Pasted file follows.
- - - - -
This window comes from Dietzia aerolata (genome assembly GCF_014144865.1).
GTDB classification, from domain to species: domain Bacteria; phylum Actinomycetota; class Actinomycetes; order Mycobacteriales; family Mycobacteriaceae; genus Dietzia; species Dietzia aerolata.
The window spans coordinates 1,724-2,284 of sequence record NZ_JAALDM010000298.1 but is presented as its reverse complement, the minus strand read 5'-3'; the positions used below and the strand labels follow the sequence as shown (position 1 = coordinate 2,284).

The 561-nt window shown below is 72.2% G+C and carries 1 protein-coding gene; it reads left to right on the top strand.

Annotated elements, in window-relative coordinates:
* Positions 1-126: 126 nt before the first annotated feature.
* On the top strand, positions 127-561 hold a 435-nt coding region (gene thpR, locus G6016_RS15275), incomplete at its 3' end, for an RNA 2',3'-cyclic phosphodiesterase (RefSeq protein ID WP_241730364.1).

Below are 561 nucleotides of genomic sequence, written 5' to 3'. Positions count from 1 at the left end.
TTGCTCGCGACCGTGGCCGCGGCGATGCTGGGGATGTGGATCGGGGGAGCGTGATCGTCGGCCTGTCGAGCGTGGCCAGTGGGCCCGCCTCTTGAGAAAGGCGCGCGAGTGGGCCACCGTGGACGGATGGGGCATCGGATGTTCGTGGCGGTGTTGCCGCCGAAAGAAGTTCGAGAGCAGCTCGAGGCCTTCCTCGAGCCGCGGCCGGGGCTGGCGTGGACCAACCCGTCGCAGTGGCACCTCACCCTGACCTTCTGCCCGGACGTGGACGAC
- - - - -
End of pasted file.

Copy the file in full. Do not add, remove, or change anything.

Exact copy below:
This window comes from Dietzia aerolata (genome assembly GCF_014144865.1).
GTDB classification, from domain to species: domain Bacteria; phylum Actinomycetota; class Actinomycetes; order Mycobacteriales; family Mycobacteriaceae; genus Dietzia; species Dietzia aerolata.
The window spans coordinates 1,724-2,284 of sequence record NZ_JAALDM010000298.1 but is presented as its reverse complement, the minus strand read 5'-3'; the positions used below and the strand labels follow the sequence as shown (position 1 = coordinate 2,284).

The 561-nt window shown below is 72.2% G+C and carries 1 protein-coding gene; it reads left to right on the top strand.

Annotated elements, in window-relative coordinates:
* Positions 1-126: 126 nt before the first annotated feature.
* On the top strand, positions 127-561 hold a 435-nt coding region (gene thpR, locus G6016_RS15275), incomplete at its 3' end, for an RNA 2',3'-cyclic phosphodiesterase (RefSeq protein ID WP_241730364.1).

Below are 561 nucleotides of genomic sequence, written 5' to 3'. Positions count from 1 at the left end.
TTGCTCGCGACCGTGGCCGCGGCGATGCTGGGGATGTGGATCGGGGGAGCGTGATCGTCGGCCTGTCGAGCGTGGCCAGTGGGCCCGCCTCTTGAGAAAGGCGCGCGAGTGGGCCACCGTGGACGGATGGGGCATCGGATGTTCGTGGCGGTGTTGCCGCCGAAAGAAGTTCGAGAGCAGCTCGAGGCCTTCCTCGAGCCGCGGCCGGGGCTGGCGTGGACCAACCCGTCGCAGTGGCACCTCACCCTGACCTTCTGCCCGGACGTGGACGAC